Speaking “in a personal capacity,” Campillay said he would not be opposed to the mine “if things were done properly.”
“We are asking for our communities to take part in the oversight of the project, but the company refused,” he said.
Barrick has not yet stated whether it will appeal to the Supreme Court or address the environmental irregularities it is accused of.
Barrick Gold’s vice president of corporate affairs for South America, Rodrigo Jiménez, said the company had not yet been officially notified of the decision by the court, and was thus unable to comment on its content or implications.
The government of right-wing President Sebastián Piñera surprised activists by applauding the court ruling.
Interior Minister Andrés Chadwick said the verdict “comes as no surprise to us, and we believe it is a good thing that it was possible to bring work on the mine to a halt, through a judicial organism, while Pascua Lama effectively lives up to the measures that had already been ordered by the Superintendency of the Environment.”
Meanwhile, Environment Minister María Ignacia Benítez said “this ruling is in line with what the government has been doing…As an environmental institution, we are not willing to accept projects that do not live up to environmental resolutions and commitments.”
Cuenca said the government’s statements were “brazen” because “what the court is doing is precisely rebuking the government and the state services for not fulfilling their role.”
“I think it is amazingly cheeky for a minister to come out and say that she thinks it’s a good thing, after they have failed to do their work and to exercise proper oversight. What’s more, what should really happen is for Pascua Lama’s environmental permit to be revoked,” the activist said.
He also stressed the role of the local communities in the struggle against projects that threaten their sustainability.
“The role of citizens, organisations, and in the case of Pascua Lama, the community of Huasco Valley has to be strengthened,” Cuenca said.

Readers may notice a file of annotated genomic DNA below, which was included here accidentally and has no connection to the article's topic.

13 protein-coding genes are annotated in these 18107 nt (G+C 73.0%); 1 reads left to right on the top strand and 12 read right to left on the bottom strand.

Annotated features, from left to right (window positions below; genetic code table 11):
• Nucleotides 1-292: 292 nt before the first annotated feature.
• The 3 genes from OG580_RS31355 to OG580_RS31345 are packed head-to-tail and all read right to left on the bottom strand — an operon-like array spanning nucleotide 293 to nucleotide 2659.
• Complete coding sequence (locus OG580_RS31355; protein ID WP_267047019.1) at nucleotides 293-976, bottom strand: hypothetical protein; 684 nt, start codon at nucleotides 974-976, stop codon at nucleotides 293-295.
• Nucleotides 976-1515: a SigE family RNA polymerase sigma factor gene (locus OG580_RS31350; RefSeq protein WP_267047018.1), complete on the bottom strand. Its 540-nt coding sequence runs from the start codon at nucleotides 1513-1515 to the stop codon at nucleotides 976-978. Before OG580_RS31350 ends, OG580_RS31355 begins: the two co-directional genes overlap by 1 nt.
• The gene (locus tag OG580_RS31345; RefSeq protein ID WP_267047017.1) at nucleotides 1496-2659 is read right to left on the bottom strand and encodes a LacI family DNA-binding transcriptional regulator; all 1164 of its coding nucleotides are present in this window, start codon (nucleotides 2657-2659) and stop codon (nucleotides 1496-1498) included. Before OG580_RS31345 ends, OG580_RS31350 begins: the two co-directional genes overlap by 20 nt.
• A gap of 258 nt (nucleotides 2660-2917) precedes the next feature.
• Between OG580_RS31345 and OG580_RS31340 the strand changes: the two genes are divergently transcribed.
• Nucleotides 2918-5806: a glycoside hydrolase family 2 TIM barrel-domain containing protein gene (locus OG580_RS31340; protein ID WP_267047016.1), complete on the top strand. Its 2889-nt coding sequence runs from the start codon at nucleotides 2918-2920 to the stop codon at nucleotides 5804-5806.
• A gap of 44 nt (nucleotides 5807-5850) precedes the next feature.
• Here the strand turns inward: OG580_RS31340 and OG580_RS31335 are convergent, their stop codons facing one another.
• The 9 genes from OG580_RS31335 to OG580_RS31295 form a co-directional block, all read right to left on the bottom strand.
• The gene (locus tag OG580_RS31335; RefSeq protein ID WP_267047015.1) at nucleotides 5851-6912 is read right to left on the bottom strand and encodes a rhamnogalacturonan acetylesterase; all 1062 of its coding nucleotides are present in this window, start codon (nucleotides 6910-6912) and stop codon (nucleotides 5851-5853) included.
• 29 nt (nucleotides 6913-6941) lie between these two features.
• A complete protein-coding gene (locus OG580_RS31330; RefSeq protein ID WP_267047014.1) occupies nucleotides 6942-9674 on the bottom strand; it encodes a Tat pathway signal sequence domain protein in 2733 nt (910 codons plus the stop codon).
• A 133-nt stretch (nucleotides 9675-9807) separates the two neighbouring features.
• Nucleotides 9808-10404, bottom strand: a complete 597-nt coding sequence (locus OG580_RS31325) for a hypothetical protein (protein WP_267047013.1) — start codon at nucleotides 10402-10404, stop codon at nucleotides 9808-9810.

“This conflict has dragged on for at least 10 years, and what is happening is the result of the protests and mobilisation by the community,” he added.
In addition, he said that there are now “more sensitive courts that are better-informed about the country’s environmental institutions and regulations and their consequences. Today there is a much more progressive interpretation of the legislation compared to what we had two years ago, and that has been demonstrated in a string of rulings.”
Cuenca said that was due to “a combination of new conditions in the country, but for us, the essential thing is the role that the community has played.”
Campillay, meanwhile, said the Diaguita communities were organising to demand the implementation of International Labour Organisation (ILO) Convention 169, which requires that indigenous and tribal peoples are consulted on issues that affect them.
A favourable verdict was already obtained in the El Morro gold and silver mine in the Atacama Desert in northern Chile. And now, he said, native communities would continue to challenge Pascua Lama and any projects that they feel threaten their integrity.
“We are surrounded by mining companies, and we want to be given the opportunity to decide what is done on our land, rather than having it be decided between four walls,” he said.